Rescinding the rule will eliminate transparency and clarity for contractors.
On March 21, 2022, the OFCCP announced that it proposed rulemaking to review the final rule, “Nondiscrimination Obligations of Federal Contractors and Subcontractors: Procedures to Resolve Potential Employment Discrimination,” which went into effect on December 10, 2020. The rule codified the Predetermination Notice (PDN) and the Notice of Violation (NOV) which are presented to contractors towards the end of a compliance evaluation identifying areas of noncompliance.
OFCCP seeks to eliminate the Trump administration’s rigid evidentiary requirements and go back to the days when the agency would provide contractors with little or no information regarding the reasons for its findings in the PDN and NOV stages of the compliance evaluation process. OFCCP claims that the 2020 rule “imposed inflexible evidentiary requirements early in the compliance evaluation process and attempted to codify complex evidentiary definitions for “qualitative” and “quantitative” evidence and other standards. The 2020 rule imposed rigid evidentiary standards and definitions that impede OFCCP’s ability to provide contractors with early notification of indicators of discrimination.”
Director Jenny R. Yang stated, “These proposed modifications would restore flexibility to OFCCP’s procedures, promote efficiency in resolving cases, strengthen enforcement and promote alignment of the standards governing our procedures with Title VII.” However, what was not stated was that contractors will no longer have clarity as to the specific reasons for the citations issued by the agency which will slow down the conciliation process. Prior to the 2020 regulations, contractors received little information regarding the basis for the agency’s findings at the PDN and NOV stages.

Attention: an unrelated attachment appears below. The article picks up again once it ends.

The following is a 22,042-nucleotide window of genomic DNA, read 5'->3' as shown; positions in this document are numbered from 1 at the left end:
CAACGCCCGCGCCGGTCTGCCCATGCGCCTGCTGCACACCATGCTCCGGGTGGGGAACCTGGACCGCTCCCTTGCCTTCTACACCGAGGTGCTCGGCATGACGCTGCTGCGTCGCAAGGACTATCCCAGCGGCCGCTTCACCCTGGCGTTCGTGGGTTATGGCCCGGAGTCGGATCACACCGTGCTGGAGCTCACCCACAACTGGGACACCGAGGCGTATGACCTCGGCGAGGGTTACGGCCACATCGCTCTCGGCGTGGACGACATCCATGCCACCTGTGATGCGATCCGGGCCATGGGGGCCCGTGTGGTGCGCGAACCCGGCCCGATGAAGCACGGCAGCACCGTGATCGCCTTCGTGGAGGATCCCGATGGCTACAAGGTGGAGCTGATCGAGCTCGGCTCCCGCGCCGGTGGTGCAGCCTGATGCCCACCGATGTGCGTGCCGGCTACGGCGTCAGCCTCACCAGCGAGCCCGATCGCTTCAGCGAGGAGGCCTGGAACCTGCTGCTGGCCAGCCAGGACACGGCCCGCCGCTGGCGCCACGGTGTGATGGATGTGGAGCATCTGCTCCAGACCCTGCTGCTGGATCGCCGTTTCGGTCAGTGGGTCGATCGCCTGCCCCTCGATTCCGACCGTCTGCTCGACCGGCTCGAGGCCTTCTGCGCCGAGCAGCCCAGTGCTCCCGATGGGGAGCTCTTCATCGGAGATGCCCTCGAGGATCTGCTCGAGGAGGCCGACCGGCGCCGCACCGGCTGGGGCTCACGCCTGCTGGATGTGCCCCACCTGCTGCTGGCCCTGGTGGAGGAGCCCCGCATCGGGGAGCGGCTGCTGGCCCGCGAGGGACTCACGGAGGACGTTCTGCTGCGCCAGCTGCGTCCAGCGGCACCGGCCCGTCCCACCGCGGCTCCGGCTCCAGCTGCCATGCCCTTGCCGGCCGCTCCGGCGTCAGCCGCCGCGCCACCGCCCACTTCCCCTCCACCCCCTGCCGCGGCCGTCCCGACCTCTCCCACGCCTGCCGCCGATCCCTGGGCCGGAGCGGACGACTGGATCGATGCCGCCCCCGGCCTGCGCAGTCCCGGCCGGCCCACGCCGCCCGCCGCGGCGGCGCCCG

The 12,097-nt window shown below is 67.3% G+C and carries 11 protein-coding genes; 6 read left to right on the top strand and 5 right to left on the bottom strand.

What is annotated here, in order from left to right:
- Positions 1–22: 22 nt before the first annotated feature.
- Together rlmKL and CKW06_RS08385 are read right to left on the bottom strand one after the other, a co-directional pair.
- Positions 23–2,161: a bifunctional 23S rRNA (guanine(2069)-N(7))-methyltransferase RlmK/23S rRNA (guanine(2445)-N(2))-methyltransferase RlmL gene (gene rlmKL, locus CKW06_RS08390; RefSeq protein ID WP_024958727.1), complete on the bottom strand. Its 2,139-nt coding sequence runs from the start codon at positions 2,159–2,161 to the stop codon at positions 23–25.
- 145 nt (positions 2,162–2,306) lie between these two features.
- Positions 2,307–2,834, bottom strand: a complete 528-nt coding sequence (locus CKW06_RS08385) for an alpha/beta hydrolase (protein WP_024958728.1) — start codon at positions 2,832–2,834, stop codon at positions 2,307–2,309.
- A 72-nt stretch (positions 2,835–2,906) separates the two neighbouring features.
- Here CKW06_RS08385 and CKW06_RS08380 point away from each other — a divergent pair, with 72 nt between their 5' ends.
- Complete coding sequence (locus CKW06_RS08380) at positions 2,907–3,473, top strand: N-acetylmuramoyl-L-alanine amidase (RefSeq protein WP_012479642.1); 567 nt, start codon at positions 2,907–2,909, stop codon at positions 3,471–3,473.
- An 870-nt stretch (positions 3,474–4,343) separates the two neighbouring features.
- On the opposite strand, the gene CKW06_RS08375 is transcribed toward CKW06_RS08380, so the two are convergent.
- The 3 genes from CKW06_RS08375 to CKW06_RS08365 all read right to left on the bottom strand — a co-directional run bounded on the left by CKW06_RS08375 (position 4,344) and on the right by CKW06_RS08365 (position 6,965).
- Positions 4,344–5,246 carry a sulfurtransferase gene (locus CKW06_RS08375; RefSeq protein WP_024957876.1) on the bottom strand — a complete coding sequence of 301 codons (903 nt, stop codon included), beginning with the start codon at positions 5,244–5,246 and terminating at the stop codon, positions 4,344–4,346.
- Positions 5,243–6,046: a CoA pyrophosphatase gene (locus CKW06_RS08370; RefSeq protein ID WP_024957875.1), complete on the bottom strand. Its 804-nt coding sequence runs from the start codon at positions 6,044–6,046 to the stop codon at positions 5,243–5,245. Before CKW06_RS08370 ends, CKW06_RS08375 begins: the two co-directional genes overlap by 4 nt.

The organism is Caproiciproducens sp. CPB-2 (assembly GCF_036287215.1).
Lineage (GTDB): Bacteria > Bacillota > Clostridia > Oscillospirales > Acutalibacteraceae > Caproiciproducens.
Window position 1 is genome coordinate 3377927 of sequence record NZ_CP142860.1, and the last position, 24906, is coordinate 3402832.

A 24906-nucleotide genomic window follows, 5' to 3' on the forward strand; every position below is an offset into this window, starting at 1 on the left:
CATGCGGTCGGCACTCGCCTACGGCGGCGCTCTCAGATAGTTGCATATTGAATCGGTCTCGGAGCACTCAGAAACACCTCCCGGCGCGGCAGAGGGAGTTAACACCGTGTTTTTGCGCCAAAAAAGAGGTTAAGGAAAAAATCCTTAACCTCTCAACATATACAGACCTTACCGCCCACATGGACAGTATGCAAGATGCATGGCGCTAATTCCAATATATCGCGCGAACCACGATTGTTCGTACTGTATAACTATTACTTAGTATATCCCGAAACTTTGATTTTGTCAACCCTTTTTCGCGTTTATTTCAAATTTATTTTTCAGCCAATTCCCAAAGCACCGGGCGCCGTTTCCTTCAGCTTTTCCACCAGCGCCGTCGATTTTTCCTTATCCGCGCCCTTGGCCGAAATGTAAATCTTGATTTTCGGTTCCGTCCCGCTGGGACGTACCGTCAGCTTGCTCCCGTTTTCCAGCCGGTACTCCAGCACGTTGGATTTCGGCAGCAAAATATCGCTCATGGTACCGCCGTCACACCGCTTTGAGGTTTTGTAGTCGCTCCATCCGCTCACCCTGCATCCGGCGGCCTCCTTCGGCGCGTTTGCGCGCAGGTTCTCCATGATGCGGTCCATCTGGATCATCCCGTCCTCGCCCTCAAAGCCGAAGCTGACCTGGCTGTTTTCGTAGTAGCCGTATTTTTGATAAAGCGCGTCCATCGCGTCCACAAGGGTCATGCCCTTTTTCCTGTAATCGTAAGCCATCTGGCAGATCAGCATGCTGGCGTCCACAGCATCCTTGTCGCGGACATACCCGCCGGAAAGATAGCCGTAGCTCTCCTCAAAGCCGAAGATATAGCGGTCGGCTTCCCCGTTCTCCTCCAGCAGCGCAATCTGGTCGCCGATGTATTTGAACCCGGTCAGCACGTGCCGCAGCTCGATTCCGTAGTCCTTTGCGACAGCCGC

Additionally, OFCCP is proposing to return to the PDN response period from 30 days to a 15-calendar day period that was in effect prior to the 2020 regulations. Contractors will still be able to bypass the PDN and NOV process and engage in expedited conciliation.
Comments on the proposed regulations are due no later than April 21, 2022.
The 2020 regulations required the agency to present “quantitative evidence of discrimination that has practical significance.” OFCCP believes that the 2020 regulation “mandate overly particularized and confusing evidentiary definitions that impeded OFCCP’s ability to tailor the pre-enforcement process to specific facts and circumstances of each case, delay information exchange with contractors.” We believe that thinking contradicts Directive 2018-08 whose purpose was ‘Transparency in OFCCP Compliance Activities’ since contractors will receive less evidence to support OFCCP’s allegations and have less time to respond to them. Transparency was one of the four pillars (Transparency, Certainty, Efficiency, Recognition) that the prior OFCCP Director, Craig Leen, had outlined as initiatives for the agency during his tenure. We guess that the agency has given up on transparency and perhaps other aspects of the prior Director’s initiatives thinking that they will discover more employment discrimination and that contractors will concede to their demands.